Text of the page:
Author Topic: Joachim Wagner organ of Nidaros/ Trondheim (NO)  (Read 3091 times)

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Pierre Lauwers

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Joachim Wagner organ of Nidaros/ Trondheim (NO)
« on: December 18, 2011, 12:23:05 PM »
21 minutes with this outstanding organ, from a builder known to Bach
(He played at least one Wagner organ in Potsdam in recital). I hold Wagner organs
for even more interesting for Bach than Silbermann's:

http://www.youtube.com/watch?v=ghjTrkUGqfU

Best wishes,

Pierre

pcnd5584

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Re: Joachim Wagner organ of Nidaros/ Trondheim (NO)
« Reply #1 on: December 21, 2011, 01:16:17 PM »
21 minutes with this outstanding organ, from a builder known to Bach
(He played at least one Wagner organ in Potsdam in recital). I hold Wagner organs
for even more interesting for Bach than Silbermann's:

http://www.youtube.com/watch?v=ghjTrkUGqfU

Best wishes,

Pierre

Pierre, thank you for posting this joyous clip. I really like this piece in any case, and this seems to be just right - a good speed, which allows for dignity, without becoming ponderous.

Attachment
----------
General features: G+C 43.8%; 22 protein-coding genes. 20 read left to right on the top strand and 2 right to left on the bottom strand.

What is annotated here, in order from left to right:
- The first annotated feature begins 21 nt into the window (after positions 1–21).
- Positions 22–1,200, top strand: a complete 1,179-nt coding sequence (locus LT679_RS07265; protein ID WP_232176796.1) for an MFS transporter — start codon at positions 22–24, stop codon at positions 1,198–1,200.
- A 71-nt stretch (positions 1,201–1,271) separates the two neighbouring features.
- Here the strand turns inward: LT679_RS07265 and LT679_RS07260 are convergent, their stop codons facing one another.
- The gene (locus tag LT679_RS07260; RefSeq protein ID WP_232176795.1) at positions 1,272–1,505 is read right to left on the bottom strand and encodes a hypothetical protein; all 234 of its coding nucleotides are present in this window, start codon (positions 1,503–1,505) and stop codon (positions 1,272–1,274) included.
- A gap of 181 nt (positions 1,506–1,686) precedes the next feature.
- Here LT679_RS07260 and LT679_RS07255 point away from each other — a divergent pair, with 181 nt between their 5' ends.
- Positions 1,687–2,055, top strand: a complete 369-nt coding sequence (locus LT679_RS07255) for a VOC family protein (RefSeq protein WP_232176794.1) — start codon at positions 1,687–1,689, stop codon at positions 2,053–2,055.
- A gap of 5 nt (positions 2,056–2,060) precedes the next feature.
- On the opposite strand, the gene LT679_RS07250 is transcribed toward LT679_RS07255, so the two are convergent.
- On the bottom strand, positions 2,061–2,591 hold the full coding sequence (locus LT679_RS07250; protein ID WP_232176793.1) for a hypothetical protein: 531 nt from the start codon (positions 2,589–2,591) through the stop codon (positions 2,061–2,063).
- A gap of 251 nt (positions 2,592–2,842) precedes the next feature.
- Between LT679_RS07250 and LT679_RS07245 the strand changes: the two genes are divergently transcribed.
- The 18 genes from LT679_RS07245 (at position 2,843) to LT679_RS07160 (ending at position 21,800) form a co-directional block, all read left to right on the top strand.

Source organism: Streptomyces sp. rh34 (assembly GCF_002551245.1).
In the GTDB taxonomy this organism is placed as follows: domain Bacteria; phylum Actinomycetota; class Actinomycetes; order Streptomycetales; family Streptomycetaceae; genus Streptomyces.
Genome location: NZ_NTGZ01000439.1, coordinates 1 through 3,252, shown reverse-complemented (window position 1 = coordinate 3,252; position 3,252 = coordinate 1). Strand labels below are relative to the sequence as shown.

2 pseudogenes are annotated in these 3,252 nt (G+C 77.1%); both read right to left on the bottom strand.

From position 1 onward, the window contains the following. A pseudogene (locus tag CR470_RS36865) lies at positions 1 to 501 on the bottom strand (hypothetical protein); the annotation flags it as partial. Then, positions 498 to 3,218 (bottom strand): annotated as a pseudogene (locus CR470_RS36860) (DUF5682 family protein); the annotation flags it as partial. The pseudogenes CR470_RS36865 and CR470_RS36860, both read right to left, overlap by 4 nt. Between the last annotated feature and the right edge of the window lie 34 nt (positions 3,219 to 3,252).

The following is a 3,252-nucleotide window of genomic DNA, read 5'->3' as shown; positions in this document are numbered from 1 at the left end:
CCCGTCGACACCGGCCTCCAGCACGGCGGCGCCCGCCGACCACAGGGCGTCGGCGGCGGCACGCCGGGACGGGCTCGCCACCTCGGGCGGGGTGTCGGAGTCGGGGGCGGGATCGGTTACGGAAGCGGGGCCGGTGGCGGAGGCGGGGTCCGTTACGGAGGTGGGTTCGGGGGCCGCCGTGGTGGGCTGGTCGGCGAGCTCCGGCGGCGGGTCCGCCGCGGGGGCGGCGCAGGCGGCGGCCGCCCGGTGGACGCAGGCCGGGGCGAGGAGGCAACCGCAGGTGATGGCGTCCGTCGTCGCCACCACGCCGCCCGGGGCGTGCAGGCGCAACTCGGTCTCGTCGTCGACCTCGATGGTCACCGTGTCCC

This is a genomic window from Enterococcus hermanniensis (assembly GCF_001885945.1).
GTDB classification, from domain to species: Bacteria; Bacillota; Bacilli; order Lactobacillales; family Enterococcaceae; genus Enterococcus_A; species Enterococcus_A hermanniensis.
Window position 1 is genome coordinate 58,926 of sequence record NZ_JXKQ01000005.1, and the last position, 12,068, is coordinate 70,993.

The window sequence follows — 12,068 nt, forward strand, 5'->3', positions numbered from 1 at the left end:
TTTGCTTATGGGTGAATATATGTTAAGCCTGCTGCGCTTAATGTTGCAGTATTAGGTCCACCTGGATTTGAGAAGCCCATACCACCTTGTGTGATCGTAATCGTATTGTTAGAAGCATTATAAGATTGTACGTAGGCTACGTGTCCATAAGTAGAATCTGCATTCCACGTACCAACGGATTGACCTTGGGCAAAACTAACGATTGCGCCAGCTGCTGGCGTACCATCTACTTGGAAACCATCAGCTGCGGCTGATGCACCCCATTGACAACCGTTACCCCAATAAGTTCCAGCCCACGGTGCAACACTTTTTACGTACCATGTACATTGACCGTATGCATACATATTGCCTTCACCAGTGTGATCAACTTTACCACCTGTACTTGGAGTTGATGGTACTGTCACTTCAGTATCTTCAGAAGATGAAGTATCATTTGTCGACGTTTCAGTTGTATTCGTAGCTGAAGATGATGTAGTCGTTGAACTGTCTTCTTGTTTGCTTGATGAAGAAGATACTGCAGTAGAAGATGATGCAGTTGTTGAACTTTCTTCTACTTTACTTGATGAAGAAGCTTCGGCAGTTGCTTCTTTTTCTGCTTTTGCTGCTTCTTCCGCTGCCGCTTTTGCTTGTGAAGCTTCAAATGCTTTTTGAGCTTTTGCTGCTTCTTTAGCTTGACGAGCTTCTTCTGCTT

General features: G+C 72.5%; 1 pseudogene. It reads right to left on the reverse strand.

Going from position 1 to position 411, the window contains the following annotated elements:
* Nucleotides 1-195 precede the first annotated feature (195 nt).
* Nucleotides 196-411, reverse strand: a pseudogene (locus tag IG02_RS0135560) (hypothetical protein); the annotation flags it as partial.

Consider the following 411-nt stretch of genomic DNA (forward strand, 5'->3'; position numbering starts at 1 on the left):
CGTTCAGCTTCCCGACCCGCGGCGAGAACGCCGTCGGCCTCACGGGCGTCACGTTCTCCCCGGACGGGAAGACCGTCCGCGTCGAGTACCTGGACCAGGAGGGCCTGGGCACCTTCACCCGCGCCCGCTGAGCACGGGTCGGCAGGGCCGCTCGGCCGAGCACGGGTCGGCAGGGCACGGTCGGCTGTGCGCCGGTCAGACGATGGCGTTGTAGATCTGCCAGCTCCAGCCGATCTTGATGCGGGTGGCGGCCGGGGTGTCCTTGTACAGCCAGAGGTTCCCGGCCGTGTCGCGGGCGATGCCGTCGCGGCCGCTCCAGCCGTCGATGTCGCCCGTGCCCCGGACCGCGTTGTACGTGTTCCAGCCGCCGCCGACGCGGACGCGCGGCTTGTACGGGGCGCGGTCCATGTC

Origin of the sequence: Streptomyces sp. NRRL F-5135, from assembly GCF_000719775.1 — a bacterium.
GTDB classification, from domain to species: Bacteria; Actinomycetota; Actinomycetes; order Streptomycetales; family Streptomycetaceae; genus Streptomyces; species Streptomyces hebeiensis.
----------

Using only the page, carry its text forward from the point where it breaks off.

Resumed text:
I note your comment regarding Silbermann versus Wagner for Bach - although to my ears, that pedal reed is quite similar in tone to a Silbermann - almost foundational enough to be a kind of lower-pressure Harrison Ophicleide.  8)

As for the mixtures - lovely! So far, I cannot detect a single third-sounding rank....

I quite like the link below, too:

http://www.youtube.com/watch?v=KfYLUS2-rJ0&feature=related
Pierre Cochereau rocked, man

Pierre Lauwers

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Re: Joachim Wagner organ of Nidaros/ Trondheim (NO)
« Reply #2 on: December 21, 2011, 03:03:36 PM »
Fine to find you here !
Indeed, the Wagner organs allow the player to have or not tierces in the chorus; there is no tierce
in the Mixture, but well in the "Scharff" (4/5'- 1 3/5'). It is so in all his organs.
You can hear the complete chorus here:

http://www.youtube.com/watch?v=m8A07eFGB-c&feature=related

(The Angermünde organ was one of my pilgrinage places, one of my preffered organs...)
J. Wagner worked during a time with Silbermann (two years ? This is not precisely known), but his master,
unknown, belonged to the northern school, so that his own style is an incredibly successful synthesis
of central-german, northern, and french ones.
The reed stops may lend towards Silbermann, but on the video I linked to you can hear a rather Schnitger-like
Trompete, while the Vox humana he built after french measures (but with trompete's shallots !)

Best wishes,
Pierre
« Last Edit: December 21, 2011, 03:06:00 PM by Pierre Lauwers »

 


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